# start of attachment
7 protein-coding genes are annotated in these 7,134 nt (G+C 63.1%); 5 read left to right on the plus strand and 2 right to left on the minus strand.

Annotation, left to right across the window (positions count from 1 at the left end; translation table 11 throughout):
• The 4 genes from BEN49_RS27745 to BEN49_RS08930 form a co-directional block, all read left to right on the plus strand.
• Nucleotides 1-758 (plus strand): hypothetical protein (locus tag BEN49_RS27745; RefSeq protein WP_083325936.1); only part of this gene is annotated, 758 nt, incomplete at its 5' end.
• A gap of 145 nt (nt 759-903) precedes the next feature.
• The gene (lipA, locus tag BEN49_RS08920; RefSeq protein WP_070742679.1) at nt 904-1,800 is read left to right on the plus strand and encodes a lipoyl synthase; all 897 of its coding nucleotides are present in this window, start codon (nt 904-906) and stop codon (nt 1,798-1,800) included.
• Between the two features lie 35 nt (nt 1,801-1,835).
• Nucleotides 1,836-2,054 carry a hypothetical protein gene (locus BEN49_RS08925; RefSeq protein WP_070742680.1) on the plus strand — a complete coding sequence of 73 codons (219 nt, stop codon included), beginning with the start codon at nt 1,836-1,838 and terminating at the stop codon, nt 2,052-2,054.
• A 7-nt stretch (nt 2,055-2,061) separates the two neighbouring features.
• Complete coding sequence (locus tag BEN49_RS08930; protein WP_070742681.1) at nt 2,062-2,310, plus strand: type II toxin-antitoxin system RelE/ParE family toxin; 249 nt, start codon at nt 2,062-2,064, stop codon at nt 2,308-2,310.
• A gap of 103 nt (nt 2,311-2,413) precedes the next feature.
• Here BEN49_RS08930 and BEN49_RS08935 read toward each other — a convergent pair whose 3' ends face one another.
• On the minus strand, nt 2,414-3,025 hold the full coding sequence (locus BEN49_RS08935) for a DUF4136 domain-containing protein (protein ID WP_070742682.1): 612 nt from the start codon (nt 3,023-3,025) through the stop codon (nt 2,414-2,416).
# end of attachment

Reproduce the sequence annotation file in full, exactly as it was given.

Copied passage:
7 protein-coding genes are annotated in these 7,134 nt (G+C 63.1%); 5 read left to right on the plus strand and 2 right to left on the minus strand.

Annotation, left to right across the window (positions count from 1 at the left end; translation table 11 throughout):
• The 4 genes from BEN49_RS27745 to BEN49_RS08930 form a co-directional block, all read left to right on the plus strand.
• Nucleotides 1-758 (plus strand): hypothetical protein (locus tag BEN49_RS27745; RefSeq protein WP_083325936.1); only part of this gene is annotated, 758 nt, incomplete at its 5' end.
• A gap of 145 nt (nt 759-903) precedes the next feature.
• The gene (lipA, locus tag BEN49_RS08920; RefSeq protein WP_070742679.1) at nt 904-1,800 is read left to right on the plus strand and encodes a lipoyl synthase; all 897 of its coding nucleotides are present in this window, start codon (nt 904-906) and stop codon (nt 1,798-1,800) included.
• Between the two features lie 35 nt (nt 1,801-1,835).
• Nucleotides 1,836-2,054 carry a hypothetical protein gene (locus BEN49_RS08925; RefSeq protein WP_070742680.1) on the plus strand — a complete coding sequence of 73 codons (219 nt, stop codon included), beginning with the start codon at nt 1,836-1,838 and terminating at the stop codon, nt 2,052-2,054.
• A 7-nt stretch (nt 2,055-2,061) separates the two neighbouring features.
• Complete coding sequence (locus tag BEN49_RS08930; protein WP_070742681.1) at nt 2,062-2,310, plus strand: type II toxin-antitoxin system RelE/ParE family toxin; 249 nt, start codon at nt 2,062-2,064, stop codon at nt 2,308-2,310.
• A gap of 103 nt (nt 2,311-2,413) precedes the next feature.
• Here BEN49_RS08930 and BEN49_RS08935 read toward each other — a convergent pair whose 3' ends face one another.
• On the minus strand, nt 2,414-3,025 hold the full coding sequence (locus BEN49_RS08935) for a DUF4136 domain-containing protein (protein ID WP_070742682.1): 612 nt from the start codon (nt 3,023-3,025) through the stop codon (nt 2,414-2,416).